Yakshagana | The Song of The Celestial Beings

Yakshagana | The Song of The Celestial Beings

As children, we’re all fascinated by stories that took us away from our everyday lives, into completely different worlds and as we grow up we tend to move away from this world, preoccupied by our modern day problems. I ,on the other hand, find myself moving towards this mystic world with stories of Gods, beautiful damsels, animals and cruel demons.

I found this beautiful art form belonging to my native land, Karnataka (India) –Yakshagana – The song of the celestial beings. Yakshagana is a traditional theatre and temple art form of Karnataka.The artists perform mythological stories from the Puranas, where the Bhagwata is accompanied by percussion instruments called chende and maddale, singhymns based on these stories as the character dances along with the accompanying narration. The artists who sing are called Bhagwata and the performing team is called as the mummela – or the ones in the background.

Being an artist myself, I was fascinated by minute details of the performance – the colourful makeup, the beautiful costumes adorning the performers and the enactment of tales we heard growing up.While we were living in Mumbai, my dad used took me to watch these performances. Most of my conversations at home were then about me narrating the stories that I understood, over and over again. My association with this gorgeous art form was as a mere spectator until now.

Two years ago, a famous Yakshagana artist started teaching at a centre near my home. I wasn’t sure if I was cut for performing, but my parents encouraged me to give it a try. And so began a different chapter of my life! Every Sunday my schedule included going for rehearsals and learning the finer details of this performative art. A Yakshagana performance looks like a grand play, performed with massive headgears, elaborate facial make-up and vibrant costumes and ornaments. Usually recited in Kannada, it is also performed in Malayalam as well as Tulu (the dialect of south Karnataka). The artists dancing and speaking on stage are collectively called as the himmela – the artists of the foreground.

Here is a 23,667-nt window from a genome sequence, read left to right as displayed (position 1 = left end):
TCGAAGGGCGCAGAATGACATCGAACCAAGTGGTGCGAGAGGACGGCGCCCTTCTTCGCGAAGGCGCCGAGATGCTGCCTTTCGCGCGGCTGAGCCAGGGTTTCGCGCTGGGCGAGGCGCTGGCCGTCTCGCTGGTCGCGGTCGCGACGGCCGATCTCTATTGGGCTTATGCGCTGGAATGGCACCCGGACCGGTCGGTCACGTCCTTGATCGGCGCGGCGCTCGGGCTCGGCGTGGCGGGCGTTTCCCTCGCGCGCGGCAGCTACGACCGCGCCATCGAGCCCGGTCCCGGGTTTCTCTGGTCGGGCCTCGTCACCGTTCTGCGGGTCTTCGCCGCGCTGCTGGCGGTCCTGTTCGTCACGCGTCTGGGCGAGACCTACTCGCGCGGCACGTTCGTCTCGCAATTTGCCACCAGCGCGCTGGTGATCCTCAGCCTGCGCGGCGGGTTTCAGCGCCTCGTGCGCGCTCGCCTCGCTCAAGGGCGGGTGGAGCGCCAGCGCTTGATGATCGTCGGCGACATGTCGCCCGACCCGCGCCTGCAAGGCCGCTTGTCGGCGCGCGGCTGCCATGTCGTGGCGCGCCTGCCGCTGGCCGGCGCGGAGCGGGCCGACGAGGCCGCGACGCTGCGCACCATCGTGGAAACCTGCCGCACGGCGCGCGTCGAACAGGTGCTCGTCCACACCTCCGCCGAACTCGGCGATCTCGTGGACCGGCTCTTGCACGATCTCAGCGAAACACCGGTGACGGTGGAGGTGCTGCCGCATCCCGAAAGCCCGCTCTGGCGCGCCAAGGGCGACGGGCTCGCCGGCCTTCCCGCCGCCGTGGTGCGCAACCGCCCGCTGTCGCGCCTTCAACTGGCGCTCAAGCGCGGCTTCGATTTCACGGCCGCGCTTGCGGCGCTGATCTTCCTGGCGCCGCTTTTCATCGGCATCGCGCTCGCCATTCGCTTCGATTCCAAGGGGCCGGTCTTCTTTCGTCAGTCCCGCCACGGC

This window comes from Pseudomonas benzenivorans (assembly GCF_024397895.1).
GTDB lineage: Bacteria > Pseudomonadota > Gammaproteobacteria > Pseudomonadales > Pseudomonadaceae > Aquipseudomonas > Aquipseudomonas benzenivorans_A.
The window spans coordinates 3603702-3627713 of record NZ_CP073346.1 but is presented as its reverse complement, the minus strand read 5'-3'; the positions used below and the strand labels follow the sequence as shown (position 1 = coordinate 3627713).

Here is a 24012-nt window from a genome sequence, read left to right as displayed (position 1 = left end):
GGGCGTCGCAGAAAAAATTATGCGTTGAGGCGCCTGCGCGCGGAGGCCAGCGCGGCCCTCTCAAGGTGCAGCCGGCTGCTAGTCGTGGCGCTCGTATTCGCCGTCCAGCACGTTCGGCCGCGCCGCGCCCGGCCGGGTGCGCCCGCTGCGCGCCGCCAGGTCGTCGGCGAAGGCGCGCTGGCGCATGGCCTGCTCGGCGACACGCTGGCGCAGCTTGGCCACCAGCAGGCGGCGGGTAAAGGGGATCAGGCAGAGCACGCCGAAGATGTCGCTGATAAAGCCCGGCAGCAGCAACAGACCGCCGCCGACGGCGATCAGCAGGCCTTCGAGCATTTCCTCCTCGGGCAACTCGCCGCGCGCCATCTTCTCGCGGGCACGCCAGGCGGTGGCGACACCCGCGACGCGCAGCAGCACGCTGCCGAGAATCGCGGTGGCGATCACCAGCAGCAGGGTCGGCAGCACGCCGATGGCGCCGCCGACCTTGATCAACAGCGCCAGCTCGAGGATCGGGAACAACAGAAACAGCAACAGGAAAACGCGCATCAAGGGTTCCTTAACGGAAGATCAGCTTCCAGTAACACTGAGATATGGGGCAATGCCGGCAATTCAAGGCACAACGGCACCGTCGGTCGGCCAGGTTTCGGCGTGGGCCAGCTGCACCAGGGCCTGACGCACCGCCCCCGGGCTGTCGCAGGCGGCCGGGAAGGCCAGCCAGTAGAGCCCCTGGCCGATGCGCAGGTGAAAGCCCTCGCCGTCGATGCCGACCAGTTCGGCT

Traditional performances usually start at midnight and carry on till the sun rises. The backstage has a chowki – a small place of worship where the artists sing songs both before and after performing onstage.These songs are called padya and every couplet describes the events going on. The time required for an artist to get dressed and ready may vary from 30 minutes to 2hours, depending on the makeup and costume. Colours like yellow or red are made by mixing Turmeric or Vermilion with oil. Every story has various types of characters like:

  • Rajavesha – the king,
  • Hasyagaar – the comedian,
  • Streevesha – the female characters,
  • Pundu vesha – the young warriors,
  • Bannada vesha – the most celebrated villains and demons.

The costumes for the same character may vary according to the story or Prasanga Lord Ram before the Vanvaas will be dressed as Punduvesha, during the Vanvaas as a saint, and after the Vanvaas in Rajavesha. After a year of training, we had our first performance. That’s when I realised that the performance isn’t magical at all!
The costumes are extremely heavy and the performer needs to sit for over an hour to complete the makeup and accessories to get ready for performance. ‘Kirita’, the headgear, is tied so tightly around the head to prevent it from shifting due to the rigorous movements made during the performance, but it feels like a heavy load placed upon your head. Even standing straight wearing the entire costume was a great achievement! Every part of my body hurt when I was backstage.

I realised that this was, definitely, not my cup of tea and decided that watching from the audience and performing onstage were two very different things. I was not made for the latter! After the show, as I was removing the kirita and gejje (anklets),I was congratulated for the engaging performance by people rushing into my dressing room and asked to never stop performing. The respect from the audience filled me with gratitude – how could I let them down?

Today as I teach another group of students under the guidance of my guru, my weekends are still occupied with rehearsals for several shows. People are often surprised when they see different personas – the shy and introverted young boy who turns into a terrifying rakshas on stage. I choose to take it as a complement. Being a novice in the art of Yakshagana, there’s still a lot to learn. Every senior artisthas
something different to teach, yet their love and respect for the art is beyond imagination.
I remember appreciating a famous female bhagwat once and
she said to me in tulu,

“I don’t consider myself as an expert ,there’s an ocean fall of things to learn.This right now,is equivalent to a gentle breeze that flows from the ocean.” 


Manas ( the Yakshagana Performer) is a freelance artist who loves to explore India’s rich culture and heritage through his paintings and performances. Oh, and he’s also a chemical engineering student. You can check out Manas’ work on his Instagram.

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